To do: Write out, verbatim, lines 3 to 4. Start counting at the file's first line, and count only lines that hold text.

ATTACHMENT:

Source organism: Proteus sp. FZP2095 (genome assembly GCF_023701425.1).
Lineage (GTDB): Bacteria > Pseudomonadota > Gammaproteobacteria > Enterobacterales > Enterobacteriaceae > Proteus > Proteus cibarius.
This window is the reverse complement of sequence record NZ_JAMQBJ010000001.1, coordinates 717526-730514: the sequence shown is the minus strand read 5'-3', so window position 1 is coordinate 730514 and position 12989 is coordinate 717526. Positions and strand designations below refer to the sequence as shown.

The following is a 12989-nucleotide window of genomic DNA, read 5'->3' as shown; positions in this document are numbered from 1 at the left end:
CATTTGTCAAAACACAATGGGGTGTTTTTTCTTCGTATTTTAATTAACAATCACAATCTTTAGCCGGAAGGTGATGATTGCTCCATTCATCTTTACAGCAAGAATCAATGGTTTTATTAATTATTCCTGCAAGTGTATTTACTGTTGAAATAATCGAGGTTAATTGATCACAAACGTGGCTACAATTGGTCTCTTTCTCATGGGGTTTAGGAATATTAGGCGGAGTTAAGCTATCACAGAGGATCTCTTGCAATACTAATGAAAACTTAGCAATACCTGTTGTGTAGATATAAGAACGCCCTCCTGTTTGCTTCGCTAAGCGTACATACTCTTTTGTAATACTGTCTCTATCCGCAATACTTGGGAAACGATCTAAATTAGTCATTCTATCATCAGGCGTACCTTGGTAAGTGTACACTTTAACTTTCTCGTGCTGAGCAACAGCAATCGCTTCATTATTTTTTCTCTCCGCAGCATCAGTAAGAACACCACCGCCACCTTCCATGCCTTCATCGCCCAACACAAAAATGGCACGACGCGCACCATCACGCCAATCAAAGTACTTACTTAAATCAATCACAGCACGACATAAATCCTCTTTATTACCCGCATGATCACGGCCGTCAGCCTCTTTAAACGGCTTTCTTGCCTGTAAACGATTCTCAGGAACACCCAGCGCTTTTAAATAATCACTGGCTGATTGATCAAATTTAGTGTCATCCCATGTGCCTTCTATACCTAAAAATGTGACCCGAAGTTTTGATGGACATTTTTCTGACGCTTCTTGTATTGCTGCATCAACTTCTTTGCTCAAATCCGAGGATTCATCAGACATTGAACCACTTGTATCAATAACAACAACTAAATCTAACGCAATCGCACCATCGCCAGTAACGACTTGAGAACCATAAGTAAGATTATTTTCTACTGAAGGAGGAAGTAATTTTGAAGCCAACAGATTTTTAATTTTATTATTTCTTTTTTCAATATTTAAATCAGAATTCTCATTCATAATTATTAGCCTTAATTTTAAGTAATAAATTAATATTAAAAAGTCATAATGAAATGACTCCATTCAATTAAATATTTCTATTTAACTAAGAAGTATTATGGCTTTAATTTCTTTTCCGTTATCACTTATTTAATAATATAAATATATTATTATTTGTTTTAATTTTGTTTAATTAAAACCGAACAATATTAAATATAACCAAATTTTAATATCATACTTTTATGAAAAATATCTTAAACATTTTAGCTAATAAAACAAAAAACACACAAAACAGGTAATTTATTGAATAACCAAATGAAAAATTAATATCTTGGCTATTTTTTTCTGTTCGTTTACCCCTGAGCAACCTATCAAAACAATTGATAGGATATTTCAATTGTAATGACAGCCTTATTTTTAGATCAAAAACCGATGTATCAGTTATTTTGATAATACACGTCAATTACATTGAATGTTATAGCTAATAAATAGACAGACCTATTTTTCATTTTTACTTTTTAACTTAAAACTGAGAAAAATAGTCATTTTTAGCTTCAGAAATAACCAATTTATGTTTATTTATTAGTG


This window is the reverse complement of sequence record NZ_JAMQBJ010000001.1, coordinates 717526-730514: the sequence shown is the minus strand read 5'-3', so window position 1 is coordinate 730514 and position 12989 is coordinate 717526. Positions and strand designations below refer to the sequence as shown.

The following is a 12989-nucleotide window of genomic DNA, read 5'->3' as shown; positions in this document are numbered from 1 at the left end: